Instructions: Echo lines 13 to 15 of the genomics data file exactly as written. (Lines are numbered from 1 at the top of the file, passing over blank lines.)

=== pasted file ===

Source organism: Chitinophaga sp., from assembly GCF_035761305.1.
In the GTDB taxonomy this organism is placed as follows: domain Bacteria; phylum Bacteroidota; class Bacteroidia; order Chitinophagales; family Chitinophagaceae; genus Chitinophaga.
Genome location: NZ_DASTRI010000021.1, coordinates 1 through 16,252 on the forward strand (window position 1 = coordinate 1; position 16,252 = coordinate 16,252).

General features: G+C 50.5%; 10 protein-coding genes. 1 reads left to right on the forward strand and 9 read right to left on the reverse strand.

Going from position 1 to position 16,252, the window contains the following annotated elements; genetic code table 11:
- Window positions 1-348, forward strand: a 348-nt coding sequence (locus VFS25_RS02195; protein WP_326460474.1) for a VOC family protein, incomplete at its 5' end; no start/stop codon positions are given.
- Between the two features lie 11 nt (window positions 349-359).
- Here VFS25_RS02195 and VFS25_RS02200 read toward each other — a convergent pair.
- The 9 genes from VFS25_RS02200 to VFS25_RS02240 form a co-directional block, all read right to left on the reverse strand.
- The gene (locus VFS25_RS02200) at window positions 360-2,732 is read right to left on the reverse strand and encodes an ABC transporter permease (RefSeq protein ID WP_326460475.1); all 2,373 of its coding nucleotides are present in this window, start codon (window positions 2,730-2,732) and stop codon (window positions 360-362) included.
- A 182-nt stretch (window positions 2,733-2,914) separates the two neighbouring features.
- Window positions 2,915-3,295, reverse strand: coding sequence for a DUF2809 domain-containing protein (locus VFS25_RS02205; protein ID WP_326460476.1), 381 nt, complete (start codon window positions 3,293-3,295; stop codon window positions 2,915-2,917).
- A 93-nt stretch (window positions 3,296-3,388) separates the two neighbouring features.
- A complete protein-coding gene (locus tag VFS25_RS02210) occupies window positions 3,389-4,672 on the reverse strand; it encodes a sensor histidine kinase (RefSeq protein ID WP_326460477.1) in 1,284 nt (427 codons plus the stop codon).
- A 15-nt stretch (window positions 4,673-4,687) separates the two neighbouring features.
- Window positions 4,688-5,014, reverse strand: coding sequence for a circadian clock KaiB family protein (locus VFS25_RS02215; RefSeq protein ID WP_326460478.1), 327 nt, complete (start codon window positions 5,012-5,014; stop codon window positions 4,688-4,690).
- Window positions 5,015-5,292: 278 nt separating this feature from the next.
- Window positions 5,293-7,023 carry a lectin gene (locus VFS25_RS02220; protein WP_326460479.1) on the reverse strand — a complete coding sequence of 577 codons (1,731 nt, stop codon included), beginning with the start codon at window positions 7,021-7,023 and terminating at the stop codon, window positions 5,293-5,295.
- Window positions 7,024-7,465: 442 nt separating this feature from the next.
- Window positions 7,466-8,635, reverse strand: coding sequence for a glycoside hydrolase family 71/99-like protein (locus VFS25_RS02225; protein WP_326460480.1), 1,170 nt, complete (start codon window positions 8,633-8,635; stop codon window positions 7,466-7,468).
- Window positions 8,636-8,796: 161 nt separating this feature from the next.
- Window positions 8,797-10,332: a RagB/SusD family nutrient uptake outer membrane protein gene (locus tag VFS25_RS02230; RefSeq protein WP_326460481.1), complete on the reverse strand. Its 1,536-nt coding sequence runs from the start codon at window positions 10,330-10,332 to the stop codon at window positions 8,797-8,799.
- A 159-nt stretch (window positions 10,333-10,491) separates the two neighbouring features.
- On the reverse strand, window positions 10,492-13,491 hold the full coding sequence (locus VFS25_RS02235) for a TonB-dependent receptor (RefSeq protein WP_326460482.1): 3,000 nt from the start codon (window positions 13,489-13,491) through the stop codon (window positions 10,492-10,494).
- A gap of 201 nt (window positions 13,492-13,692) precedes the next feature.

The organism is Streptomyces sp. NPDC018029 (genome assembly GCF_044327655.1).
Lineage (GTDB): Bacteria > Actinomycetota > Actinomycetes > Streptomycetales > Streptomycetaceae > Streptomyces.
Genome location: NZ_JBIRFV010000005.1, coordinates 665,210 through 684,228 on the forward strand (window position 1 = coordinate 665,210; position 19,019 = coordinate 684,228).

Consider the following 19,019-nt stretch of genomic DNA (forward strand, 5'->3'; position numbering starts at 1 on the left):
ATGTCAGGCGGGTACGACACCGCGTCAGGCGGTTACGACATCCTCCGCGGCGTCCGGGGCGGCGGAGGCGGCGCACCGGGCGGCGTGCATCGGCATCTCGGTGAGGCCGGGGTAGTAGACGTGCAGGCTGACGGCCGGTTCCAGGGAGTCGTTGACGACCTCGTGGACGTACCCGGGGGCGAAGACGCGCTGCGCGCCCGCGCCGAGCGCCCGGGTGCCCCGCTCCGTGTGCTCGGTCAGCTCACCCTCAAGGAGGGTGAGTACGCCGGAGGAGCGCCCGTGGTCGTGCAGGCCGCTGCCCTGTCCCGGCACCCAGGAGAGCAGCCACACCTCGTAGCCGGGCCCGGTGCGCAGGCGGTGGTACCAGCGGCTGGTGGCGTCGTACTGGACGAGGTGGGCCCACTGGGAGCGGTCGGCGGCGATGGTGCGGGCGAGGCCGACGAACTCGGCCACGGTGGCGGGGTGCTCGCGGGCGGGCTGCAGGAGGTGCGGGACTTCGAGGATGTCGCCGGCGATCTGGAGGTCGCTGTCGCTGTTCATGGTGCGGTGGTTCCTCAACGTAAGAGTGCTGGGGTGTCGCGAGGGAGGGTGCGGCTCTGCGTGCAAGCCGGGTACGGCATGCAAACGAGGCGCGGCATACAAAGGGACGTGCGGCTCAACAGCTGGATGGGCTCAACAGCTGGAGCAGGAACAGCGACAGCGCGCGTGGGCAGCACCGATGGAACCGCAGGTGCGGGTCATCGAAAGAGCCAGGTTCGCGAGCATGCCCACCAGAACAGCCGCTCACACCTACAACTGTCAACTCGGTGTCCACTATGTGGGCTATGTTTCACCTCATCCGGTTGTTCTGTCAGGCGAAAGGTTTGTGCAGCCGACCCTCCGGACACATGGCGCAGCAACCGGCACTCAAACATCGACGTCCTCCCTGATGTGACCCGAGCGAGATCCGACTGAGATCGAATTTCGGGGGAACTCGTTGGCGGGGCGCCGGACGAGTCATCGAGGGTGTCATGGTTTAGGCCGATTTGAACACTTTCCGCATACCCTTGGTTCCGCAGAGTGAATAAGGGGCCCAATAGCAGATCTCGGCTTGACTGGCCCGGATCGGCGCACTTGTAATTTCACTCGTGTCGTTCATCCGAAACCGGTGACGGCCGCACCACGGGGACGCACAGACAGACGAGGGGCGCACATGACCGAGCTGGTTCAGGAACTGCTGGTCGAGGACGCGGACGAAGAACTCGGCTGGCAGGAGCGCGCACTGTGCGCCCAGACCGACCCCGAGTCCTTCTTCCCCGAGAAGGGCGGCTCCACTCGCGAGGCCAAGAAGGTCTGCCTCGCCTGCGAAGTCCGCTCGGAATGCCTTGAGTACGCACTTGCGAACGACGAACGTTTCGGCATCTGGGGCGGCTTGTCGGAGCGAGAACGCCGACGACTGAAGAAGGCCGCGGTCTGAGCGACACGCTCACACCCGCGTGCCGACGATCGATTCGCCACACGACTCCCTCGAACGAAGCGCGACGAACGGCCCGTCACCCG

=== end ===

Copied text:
- A 93-nt stretch (window positions 3,296-3,388) separates the two neighbouring features.
- A complete protein-coding gene (locus tag VFS25_RS02210) occupies window positions 3,389-4,672 on the reverse strand; it encodes a sensor histidine kinase (RefSeq protein ID WP_326460477.1) in 1,284 nt (427 codons plus the stop codon).
- A 15-nt stretch (window positions 4,673-4,687) separates the two neighbouring features.